The sports sector for women has the potential to create 250,000 jobs, according to Vice President of Women’s Affairs of the General Authority of Sports Princess Reema Bint Bandar Bin Sultan.
“It’s time to include women in sports for a healthier society and a productive economy,” she said addressing an audience on the second day of the MiSK Global Forum here Wednesday.
“We — especially women — must incorporate physical fitness in our lives,” said Princess Reema, who assumed office on Aug. 1.
“Our role is to allow this nation more opportunities for physical fitness and health and to create healthy citizens. We’re a partner of the health sector,” she said.
Sports are a large part of the economy, she added, urging members of the private sector and young entrepreneurs to reach out and invest in the sports sector.
Sports have the power to change society, according to renowned athlete and philanthropist Dikembe Mutombo, chairman and president of the Dikembe Mutombo Foundation.
“Keeping our women healthy is a challenge. We need to invest for women at a young age. The more the investment, the more the productivity.”
Asked what to expect for women’s sports in the coming years, Princess Reema said, “The goal is to offer women the opportunity to engage more.”
“What exists today is an army of enthusiastic women who understand the value for this country,” she said. “We need to invest in unity and team spirit.”
“As the labor force increases, we need to diligently practice skills. I have noticed that the private sector is engaged. They’re looking for someone to provide a roadmap. Our culture is different and our needs are different,” she said.
The General Authority of Sports seeks to work with entrepreneurs and unlock many sectors in sports, including manufacturing, retail, tourism, the repair industry, sports journalism and more.
“If we want to have an elite team, we need to invest in school and post-school level children. Today we may not have the expertise. But we need to create the business that trains people,” Princess Reema said.
The rewards are not only financial, but also social. Sports help build an integrated and healthy family. “We are a family-oriented and a mobile people,” she said, adding, “Only recent history has made us sedentary.”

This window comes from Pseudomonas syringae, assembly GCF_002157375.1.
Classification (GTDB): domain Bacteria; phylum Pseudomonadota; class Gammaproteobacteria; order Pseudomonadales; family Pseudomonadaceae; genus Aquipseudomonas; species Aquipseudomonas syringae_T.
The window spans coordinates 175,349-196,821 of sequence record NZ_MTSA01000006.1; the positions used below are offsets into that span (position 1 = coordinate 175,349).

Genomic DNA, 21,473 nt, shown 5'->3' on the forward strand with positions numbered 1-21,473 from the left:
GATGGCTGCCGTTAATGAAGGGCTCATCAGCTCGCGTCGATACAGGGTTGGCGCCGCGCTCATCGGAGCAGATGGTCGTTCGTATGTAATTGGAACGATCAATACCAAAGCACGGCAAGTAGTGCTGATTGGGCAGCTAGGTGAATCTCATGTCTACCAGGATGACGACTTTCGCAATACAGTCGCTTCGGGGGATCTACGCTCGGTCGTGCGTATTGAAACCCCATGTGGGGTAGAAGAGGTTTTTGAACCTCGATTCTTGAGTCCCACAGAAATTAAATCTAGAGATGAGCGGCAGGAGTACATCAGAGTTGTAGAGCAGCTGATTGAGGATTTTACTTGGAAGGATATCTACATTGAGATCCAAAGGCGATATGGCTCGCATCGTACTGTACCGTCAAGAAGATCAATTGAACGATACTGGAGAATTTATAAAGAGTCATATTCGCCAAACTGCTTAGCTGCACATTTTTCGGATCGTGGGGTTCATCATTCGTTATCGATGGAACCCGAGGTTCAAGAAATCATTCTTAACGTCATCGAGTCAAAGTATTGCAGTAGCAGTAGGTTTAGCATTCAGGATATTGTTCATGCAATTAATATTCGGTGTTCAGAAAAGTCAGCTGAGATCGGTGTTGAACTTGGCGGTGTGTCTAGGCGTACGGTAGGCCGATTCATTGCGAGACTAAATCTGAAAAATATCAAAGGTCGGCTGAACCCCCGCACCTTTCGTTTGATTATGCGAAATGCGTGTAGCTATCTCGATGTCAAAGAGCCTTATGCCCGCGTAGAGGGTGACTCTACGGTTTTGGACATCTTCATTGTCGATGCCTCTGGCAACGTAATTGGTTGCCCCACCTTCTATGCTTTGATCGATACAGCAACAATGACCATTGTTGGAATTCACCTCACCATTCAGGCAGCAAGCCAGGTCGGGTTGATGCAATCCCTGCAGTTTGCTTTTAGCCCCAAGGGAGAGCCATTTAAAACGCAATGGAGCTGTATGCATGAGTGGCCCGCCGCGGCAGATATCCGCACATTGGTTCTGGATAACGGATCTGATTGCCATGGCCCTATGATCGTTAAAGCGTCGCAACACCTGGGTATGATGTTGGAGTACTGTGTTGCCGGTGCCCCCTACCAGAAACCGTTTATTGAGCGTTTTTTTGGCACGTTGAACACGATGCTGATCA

She invited partners to invest and help create a sports ecosystem in Saudi Arabia.
Addressing the Forum, Faris Al-Torki, founder & CEO of Faris Breakfast, highlighted the main tips of how to do business with family and successfully manage it.
He also discussed the significance of striking a balance between family and business.
He said personal branding plays a crucial role in the business.
Omar Samra, the first Egyptian and youngest Arab to reach the top of Mount Everest, said he wants to help Arab youth re-connect individuals with nature and ultimately themselves through authentic and ethical life-transformational experiences around the globe.
“Besides I want to inspire those young individuals not to be afraid of abandoning the corporate track and to start bravely their own businesses and to accept heartbreaking losses as an essential part of your road to success,” said Samra, who founded Egypt’s Wild Guanabana.
Alvy Ray Smith, cofounder of two successful startups — Pixar and Altamira, told Saudi Gazette that computers are getting revolutionarily very fast. “And we as humankind must not lag behind. On the contrary, we must keep advancing — as it is never too late.”
Smith was the first director of computer graphics at Lucasfilm and an original member of the Computer Graphics Lab of the New York Institute of Technology. He was also the first Graphics Fellow at Microsoft and has witnessed the birth of the personal computer during his time with Xerox PARC.
Smith also proposed and negotiated the Academy-Award winning Disney computer animation production system, CAPS, and was instrumental as a Regent in initiating the Visible Human Project of the National Library of Medicine.